Vertically, measured from the lower horizontal value tablet line, the "9" can be as high as 0.6 mm, and as low as 0.2 mm. The bottom of the "9", though is always lower than a horizontal line drawn along the bottom of the letters.

9 kr blue -what is it?
O.K. we have reviewed all three 9 Kreuzer  types - so which one is this?

First, check the line around the shield. It is a thick line, rather than two thin lines, so that eliminates Type III.

The position of the "9"
Next, check the position of the "9".

There is ample space between the "9" and  the horizontal value tablet line. The "9" is much lower than the letters. The ball of the "9" is circular.

This is a Type I - 1850 Scott 5a 9kr blue. It has a CV ($18 vs $9) about twice the Scott major number Type II .

BTW, there are 9 kr hand made paper specimens that are Type III (CV $50). In fact, of the ten Austria and Lombardy-Venetia denomination, only two ( 5 Centesimi, 10 Centesimi) are not found with Type III hand made paper specimens (Ferchenbauer). So, although many Type IIIs are indeed on machine made paper, one still needs to check for hand made paper.

Lombardy-Venetia 1815-1859
Next, we will look at the similar 1850-1858 stamps of Lombardy-Venetia, but first a word about the Kingdom itself. Lombardy-Venetia (Milan, Venice) was part (Crown Land) of the Austrian Habsburg Empire since the defeat of Napoleon in 1815. There was a resident viceroy, and later a Governor-General.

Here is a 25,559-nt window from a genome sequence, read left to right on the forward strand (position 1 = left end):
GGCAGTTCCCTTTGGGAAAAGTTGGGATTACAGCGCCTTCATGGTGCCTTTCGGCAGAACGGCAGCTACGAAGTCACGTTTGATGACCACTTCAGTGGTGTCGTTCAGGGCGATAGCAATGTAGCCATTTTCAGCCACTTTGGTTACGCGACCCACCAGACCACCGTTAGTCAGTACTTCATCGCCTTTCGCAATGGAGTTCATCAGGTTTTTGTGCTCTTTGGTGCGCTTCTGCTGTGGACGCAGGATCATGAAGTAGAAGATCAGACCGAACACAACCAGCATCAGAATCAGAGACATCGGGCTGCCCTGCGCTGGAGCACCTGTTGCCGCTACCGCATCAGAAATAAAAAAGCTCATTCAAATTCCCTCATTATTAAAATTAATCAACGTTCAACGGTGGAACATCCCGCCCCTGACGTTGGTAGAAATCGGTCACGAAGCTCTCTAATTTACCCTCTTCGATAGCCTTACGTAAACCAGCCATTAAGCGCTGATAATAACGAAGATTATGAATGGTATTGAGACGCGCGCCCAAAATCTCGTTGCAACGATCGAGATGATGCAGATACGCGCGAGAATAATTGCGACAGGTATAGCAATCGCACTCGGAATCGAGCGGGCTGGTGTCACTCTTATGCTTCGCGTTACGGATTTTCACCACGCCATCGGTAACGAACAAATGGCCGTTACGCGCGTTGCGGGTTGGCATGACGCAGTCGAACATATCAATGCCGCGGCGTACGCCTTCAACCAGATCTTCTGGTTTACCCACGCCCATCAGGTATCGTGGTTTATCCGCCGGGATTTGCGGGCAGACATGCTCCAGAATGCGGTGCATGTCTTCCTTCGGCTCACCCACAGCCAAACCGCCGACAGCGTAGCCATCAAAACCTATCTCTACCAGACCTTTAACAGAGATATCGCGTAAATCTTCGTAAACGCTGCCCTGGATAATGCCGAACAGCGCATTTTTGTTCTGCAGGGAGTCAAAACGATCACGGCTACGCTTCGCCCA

The Battle of Solferno by Adolphe Yvon
This continued until 1859, when, with the Austrian defeat by the allied French/ Sardinian forces at the battle of Solferino, Lombardy was lost and annexed to Sardinia. Then remaining Venetia was turned over to the new Kingdom of Italy in 1866 as a result of the Austro-Prussian War.

As this area used a currency different from the rest of the Empire (Centesimi (1850) & Sodi (1858), rather than Kreuzer), they had stamp issues produced identical to the rest of the Empire, except for denomination. The Lombardy-Venetia stamps were valid throughout the Austrian Empire.

1850 Lombardy-Venetia Scott 3 10c black
"Coat of Arms"; Type I
As mentioned before, the Lombardy-Venetia  stamps were the same design-wise as the Austria stamps, except for the denomination.

The 10c black is CV $200 for 1850 man made paper, and CV $500 for 1854 machine made paper.

It can be found as Type I and Type III. Machine made paper is only found as Type III.

What type is this example?

Lombardy-Venetia 10c black Close-up
Clearly, it is type I with the thick line around the shield.